Apatelus bresslaui Amaral, 1935, Estado de Sao Paolo, Brazil.
OTHER COMMON NAMES None known.
This gymnophthalmids has an elongated body and tail, reduced limbs, and no external ear opening. Colli and others reported information on this rare species in 1998. The largest individual in their sample had a snout-vent length of 4.2 in (10.6 cm). The tail is more than 1.5 times the body length. This species belongs to an ancestral group of Bachia, as evidenced by the presence of head shields that are lost in derived taxa.
Cerrado ecosystem of central Brazil and northeastern Paraguay, South America.
H Gymnophthalmus underwoodi H Neusticurus ecpleopus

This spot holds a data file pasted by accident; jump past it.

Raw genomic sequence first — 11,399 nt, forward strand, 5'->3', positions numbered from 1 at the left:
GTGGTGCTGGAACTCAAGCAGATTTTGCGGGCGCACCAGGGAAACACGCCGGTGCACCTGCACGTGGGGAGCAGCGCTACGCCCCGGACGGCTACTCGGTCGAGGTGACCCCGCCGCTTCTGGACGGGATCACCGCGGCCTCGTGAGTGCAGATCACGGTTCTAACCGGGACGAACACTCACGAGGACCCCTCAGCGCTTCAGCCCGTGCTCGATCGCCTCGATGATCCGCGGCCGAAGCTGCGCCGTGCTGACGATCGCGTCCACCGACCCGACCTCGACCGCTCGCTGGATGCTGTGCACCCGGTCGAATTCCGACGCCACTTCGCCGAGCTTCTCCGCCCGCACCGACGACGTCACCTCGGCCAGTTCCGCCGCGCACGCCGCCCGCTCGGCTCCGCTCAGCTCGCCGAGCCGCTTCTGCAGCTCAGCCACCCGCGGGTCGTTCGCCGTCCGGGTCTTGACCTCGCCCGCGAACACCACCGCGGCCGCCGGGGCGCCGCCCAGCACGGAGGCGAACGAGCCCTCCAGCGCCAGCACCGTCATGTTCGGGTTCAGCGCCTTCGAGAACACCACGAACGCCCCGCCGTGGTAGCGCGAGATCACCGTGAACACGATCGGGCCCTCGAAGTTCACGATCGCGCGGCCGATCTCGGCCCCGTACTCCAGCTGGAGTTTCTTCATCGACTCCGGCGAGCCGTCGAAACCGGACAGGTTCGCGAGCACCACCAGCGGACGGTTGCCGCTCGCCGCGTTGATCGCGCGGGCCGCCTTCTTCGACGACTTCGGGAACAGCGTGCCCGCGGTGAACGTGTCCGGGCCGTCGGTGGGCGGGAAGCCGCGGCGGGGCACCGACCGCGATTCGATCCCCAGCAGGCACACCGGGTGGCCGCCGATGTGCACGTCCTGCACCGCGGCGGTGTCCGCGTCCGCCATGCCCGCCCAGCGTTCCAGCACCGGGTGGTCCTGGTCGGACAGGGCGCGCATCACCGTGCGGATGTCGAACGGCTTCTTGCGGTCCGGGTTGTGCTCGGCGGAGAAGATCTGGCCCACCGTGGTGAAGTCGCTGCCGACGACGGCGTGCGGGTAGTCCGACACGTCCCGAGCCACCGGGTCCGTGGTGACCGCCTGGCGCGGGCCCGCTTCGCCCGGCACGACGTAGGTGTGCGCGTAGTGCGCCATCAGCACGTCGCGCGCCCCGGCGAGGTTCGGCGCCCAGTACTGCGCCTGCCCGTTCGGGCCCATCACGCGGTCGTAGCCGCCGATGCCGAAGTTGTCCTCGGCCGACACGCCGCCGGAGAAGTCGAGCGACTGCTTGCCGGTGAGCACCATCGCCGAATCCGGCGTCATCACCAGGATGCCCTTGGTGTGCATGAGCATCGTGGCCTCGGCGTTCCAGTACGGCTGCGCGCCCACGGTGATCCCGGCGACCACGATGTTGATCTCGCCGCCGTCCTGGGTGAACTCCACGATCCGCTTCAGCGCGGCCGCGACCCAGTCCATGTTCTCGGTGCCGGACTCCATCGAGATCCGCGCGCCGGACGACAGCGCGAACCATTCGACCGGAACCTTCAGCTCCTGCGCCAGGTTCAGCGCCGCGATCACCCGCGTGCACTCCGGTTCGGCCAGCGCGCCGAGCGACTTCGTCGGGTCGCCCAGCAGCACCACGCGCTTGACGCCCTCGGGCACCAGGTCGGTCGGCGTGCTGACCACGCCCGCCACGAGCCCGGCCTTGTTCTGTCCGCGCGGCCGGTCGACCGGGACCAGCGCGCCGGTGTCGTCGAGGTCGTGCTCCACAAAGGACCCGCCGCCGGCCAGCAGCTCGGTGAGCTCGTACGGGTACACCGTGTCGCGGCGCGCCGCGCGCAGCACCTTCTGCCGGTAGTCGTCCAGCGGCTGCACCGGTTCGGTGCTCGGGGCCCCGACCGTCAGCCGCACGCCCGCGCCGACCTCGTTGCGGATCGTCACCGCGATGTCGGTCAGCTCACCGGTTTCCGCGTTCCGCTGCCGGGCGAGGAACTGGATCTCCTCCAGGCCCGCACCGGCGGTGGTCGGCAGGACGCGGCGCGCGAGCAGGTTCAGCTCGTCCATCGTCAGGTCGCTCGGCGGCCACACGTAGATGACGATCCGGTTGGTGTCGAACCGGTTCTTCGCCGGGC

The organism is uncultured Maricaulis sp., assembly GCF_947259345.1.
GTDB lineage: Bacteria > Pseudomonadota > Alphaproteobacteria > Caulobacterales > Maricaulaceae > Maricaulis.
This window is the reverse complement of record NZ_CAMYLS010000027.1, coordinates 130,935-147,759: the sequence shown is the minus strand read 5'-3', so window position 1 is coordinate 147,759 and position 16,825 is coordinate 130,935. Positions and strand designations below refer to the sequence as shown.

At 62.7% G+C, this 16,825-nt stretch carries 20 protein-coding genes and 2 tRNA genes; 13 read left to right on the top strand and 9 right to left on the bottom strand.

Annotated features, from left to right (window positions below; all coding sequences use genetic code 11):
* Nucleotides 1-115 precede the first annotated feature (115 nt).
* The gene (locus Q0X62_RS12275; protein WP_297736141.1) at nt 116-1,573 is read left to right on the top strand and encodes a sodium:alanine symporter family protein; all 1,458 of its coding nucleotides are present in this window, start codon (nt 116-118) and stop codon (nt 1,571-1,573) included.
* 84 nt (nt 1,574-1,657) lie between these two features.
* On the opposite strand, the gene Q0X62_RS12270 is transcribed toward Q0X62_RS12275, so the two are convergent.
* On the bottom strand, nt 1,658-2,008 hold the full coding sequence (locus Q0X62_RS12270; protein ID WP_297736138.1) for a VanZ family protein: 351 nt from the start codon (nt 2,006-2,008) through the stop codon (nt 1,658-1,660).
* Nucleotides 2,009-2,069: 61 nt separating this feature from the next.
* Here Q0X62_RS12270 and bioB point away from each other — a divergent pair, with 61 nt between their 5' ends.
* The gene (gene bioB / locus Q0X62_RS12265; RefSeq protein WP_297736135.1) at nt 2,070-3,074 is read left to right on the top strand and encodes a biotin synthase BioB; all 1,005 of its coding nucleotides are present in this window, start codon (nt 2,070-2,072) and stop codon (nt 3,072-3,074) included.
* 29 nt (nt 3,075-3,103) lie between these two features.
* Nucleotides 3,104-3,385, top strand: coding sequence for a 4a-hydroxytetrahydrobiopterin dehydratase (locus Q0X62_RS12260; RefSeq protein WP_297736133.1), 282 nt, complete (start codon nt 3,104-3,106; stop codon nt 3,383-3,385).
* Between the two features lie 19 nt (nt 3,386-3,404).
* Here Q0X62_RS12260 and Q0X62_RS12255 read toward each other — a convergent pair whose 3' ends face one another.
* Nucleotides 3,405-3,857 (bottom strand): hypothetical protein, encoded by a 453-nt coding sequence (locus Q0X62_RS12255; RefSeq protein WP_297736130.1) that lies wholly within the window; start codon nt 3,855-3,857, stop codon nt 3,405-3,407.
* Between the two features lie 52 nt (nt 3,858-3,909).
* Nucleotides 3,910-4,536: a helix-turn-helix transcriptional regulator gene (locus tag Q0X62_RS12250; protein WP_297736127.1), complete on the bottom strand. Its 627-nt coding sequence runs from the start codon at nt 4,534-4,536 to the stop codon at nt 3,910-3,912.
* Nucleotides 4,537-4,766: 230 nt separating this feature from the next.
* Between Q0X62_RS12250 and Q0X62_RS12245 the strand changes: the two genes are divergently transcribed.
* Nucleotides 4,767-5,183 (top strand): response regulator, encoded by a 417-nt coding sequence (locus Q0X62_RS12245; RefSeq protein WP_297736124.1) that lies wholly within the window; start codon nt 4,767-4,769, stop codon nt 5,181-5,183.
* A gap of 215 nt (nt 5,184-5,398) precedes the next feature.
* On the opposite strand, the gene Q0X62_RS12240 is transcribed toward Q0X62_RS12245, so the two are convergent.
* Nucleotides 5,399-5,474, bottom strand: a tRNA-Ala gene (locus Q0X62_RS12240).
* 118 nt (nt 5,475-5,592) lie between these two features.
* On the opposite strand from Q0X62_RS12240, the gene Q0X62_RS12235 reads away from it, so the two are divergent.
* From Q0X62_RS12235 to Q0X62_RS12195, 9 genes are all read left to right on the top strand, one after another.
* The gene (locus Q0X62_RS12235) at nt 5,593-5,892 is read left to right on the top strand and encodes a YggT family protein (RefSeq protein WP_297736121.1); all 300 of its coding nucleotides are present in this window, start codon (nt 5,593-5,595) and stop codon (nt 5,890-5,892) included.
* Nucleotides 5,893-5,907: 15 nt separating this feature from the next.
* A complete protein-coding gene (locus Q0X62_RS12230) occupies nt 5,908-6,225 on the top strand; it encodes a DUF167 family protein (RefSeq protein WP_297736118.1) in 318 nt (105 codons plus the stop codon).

The species is known to live in sandy soils. Distributional information is lacking and it is possible the species also uses other substrate types.
Colli and others reported in 1998 that based on the presence of scorpions, ants, beetles, and other prey in the diet, the species probably forages above ground.
FEEDING ECOLOGY AND DIET
The diet of five individuals that were examined consisted of ants, beetles, beetle larvae, scorpions, and wolf spiders.
The species is presumed to lay eggs, but the average clutch size is unknown.
Not listed by the IUCN. This species may be more common and more widely distributed throughout the Cerrado ecosystem than previously thought. Threats include habitat destruction.
SIGNIFICANCE TO HUMANS None known. ♦
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